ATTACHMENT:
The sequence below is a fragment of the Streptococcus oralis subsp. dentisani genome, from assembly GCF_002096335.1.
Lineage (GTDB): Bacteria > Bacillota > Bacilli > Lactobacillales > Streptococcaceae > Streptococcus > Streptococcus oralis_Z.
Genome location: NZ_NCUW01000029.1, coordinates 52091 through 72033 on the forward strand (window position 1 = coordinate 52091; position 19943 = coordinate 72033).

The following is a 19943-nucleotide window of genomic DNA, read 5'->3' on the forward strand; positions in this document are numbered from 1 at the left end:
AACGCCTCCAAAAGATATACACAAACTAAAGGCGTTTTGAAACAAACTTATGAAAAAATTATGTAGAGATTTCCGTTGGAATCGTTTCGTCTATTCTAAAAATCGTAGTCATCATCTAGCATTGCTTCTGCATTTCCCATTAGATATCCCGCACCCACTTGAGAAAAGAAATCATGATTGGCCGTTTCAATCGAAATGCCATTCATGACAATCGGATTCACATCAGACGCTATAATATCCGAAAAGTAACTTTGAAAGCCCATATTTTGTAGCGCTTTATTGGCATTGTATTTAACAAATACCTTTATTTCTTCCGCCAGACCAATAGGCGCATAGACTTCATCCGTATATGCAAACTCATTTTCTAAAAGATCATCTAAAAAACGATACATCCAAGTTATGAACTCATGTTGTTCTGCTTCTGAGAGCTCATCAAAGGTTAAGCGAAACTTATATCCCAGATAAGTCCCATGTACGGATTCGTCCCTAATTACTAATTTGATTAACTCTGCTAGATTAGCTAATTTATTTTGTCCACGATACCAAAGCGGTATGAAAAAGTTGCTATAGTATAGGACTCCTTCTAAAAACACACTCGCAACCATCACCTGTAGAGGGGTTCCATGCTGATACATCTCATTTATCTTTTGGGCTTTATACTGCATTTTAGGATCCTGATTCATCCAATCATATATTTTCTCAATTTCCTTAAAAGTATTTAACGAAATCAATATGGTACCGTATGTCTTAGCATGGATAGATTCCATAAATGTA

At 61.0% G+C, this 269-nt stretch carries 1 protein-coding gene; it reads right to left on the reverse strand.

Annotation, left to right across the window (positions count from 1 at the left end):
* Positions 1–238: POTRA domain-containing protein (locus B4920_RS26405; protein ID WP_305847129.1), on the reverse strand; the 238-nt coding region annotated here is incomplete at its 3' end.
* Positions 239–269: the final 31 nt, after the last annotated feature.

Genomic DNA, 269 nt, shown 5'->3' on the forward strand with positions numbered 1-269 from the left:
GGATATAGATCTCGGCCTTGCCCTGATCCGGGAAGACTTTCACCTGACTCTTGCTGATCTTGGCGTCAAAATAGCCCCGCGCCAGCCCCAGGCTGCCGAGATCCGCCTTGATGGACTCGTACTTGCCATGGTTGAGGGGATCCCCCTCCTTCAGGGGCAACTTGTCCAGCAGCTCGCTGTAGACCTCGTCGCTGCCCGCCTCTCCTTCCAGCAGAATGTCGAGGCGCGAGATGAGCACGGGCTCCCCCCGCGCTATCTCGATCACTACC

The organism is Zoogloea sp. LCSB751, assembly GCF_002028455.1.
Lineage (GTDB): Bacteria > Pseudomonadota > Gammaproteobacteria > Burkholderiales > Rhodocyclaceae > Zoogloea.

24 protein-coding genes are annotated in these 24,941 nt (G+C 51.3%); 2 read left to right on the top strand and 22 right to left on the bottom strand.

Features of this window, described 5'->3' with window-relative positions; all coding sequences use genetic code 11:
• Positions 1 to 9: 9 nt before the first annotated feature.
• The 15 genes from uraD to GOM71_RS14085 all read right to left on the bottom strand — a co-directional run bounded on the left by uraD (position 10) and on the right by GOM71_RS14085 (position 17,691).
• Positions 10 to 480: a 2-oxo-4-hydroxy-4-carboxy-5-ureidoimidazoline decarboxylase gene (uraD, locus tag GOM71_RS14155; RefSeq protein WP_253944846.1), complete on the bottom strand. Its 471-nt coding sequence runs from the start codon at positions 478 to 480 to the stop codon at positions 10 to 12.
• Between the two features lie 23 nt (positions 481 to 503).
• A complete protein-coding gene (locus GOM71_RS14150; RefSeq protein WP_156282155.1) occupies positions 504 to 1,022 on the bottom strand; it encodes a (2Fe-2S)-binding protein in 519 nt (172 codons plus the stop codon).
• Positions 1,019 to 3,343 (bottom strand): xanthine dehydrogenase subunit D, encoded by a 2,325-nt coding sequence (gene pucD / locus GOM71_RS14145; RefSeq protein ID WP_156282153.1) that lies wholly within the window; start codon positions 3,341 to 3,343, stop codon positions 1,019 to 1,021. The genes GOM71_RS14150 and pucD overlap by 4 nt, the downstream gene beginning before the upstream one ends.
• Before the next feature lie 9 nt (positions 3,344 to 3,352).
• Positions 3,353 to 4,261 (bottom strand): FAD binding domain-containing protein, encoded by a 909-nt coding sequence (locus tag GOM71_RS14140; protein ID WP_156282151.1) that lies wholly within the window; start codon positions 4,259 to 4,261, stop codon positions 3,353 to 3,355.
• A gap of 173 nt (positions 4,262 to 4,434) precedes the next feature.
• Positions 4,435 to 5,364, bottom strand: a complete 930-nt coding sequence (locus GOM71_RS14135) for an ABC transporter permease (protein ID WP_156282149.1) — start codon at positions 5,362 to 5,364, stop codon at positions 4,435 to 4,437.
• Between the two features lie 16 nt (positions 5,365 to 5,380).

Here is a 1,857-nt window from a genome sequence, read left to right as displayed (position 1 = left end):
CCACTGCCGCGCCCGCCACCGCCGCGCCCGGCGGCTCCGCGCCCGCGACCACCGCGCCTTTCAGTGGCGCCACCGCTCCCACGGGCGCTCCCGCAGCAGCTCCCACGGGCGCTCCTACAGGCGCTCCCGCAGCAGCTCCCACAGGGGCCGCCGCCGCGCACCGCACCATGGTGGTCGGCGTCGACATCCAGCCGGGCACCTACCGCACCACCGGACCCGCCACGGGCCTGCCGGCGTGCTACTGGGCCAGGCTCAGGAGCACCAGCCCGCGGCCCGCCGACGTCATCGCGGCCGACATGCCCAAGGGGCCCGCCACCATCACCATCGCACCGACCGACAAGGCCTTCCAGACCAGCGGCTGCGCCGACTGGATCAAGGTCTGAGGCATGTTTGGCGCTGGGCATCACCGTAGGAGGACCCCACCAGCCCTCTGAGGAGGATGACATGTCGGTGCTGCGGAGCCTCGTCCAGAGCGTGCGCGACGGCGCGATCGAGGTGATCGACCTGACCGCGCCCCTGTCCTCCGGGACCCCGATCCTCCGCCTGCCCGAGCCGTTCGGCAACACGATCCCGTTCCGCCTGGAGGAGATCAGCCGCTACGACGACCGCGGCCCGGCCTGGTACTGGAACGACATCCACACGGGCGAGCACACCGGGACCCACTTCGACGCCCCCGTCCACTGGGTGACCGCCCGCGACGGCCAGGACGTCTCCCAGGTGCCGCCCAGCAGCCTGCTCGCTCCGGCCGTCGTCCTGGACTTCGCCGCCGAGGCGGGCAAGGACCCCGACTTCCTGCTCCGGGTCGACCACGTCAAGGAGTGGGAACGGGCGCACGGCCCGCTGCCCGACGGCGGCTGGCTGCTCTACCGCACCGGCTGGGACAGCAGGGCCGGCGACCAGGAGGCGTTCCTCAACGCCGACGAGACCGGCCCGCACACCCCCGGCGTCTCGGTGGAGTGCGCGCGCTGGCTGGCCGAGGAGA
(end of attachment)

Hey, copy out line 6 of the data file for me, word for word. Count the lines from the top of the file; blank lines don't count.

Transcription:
At 61.0% G+C, this 269-nt stretch carries 1 protein-coding gene; it reads right to left on the reverse strand.